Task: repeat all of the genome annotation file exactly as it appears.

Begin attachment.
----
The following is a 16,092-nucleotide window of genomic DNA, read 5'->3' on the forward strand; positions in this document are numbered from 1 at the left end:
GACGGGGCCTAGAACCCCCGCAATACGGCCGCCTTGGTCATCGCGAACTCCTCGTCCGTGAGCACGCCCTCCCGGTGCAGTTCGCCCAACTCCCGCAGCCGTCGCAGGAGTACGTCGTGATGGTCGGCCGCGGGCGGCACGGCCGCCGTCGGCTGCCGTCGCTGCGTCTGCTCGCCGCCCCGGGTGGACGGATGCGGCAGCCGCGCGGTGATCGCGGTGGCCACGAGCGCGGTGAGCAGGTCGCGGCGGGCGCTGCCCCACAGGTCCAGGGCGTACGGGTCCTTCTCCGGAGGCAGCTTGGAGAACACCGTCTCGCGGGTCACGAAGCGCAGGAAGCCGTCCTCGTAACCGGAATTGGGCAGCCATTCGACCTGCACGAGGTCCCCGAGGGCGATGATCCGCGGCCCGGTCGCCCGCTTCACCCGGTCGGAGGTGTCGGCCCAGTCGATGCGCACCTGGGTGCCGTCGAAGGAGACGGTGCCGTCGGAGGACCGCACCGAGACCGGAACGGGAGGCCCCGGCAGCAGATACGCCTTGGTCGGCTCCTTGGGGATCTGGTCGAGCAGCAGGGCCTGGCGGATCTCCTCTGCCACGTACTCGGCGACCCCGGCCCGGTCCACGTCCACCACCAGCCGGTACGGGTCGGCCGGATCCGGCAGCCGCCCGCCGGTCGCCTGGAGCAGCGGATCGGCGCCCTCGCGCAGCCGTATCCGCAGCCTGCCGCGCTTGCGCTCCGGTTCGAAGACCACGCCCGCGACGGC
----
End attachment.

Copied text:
The following is a 16,092-nucleotide window of genomic DNA, read 5'->3' on the forward strand; positions in this document are numbered from 1 at the left end:
GACGGGGCCTAGAACCCCCGCAATACGGCCGCCTTGGTCATCGCGAACTCCTCGTCCGTGAGCACGCCCTCCCGGTGCAGTTCGCCCAACTCCCGCAGCCGTCGCAGGAGTACGTCGTGATGGTCGGCCGCGGGCGGCACGGCCGCCGTCGGCTGCCGTCGCTGCGTCTGCTCGCCGCCCCGGGTGGACGGATGCGGCAGCCGCGCGGTGATCGCGGTGGCCACGAGCGCGGTGAGCAGGTCGCGGCGGGCGCTGCCCCACAGGTCCAGGGCGTACGGGTCCTTCTCCGGAGGCAGCTTGGAGAACACCGTCTCGCGGGTCACGAAGCGCAGGAAGCCGTCCTCGTAACCGGAATTGGGCAGCCATTCGACCTGCACGAGGTCCCCGAGGGCGATGATCCGCGGCCCGGTCGCCCGCTTCACCCGGTCGGAGGTGTCGGCCCAGTCGATGCGCACCTGGGTGCCGTCGAAGGAGACGGTGCCGTCGGAGGACCGCACCGAGACCGGAACGGGAGGCCCCGGCAGCAGATACGCCTTGGTCGGCTCCTTGGGGATCTGGTCGAGCAGCAGGGCCTGGCGGATCTCCTCTGCCACGTACTCGGCGACCCCGGCCCGGTCCACGTCCACCACCAGCCGGTACGGGTCGGCCGGATCCGGCAGCCGCCCGCCGGTCGCCTGGAGCAGCGGATCGGCGCCCTCGCGCAGCCGTATCCGCAGCCTGCCGCGCTTGCGCTCCGGTTCGAAGACCACGCCCGCGACGGC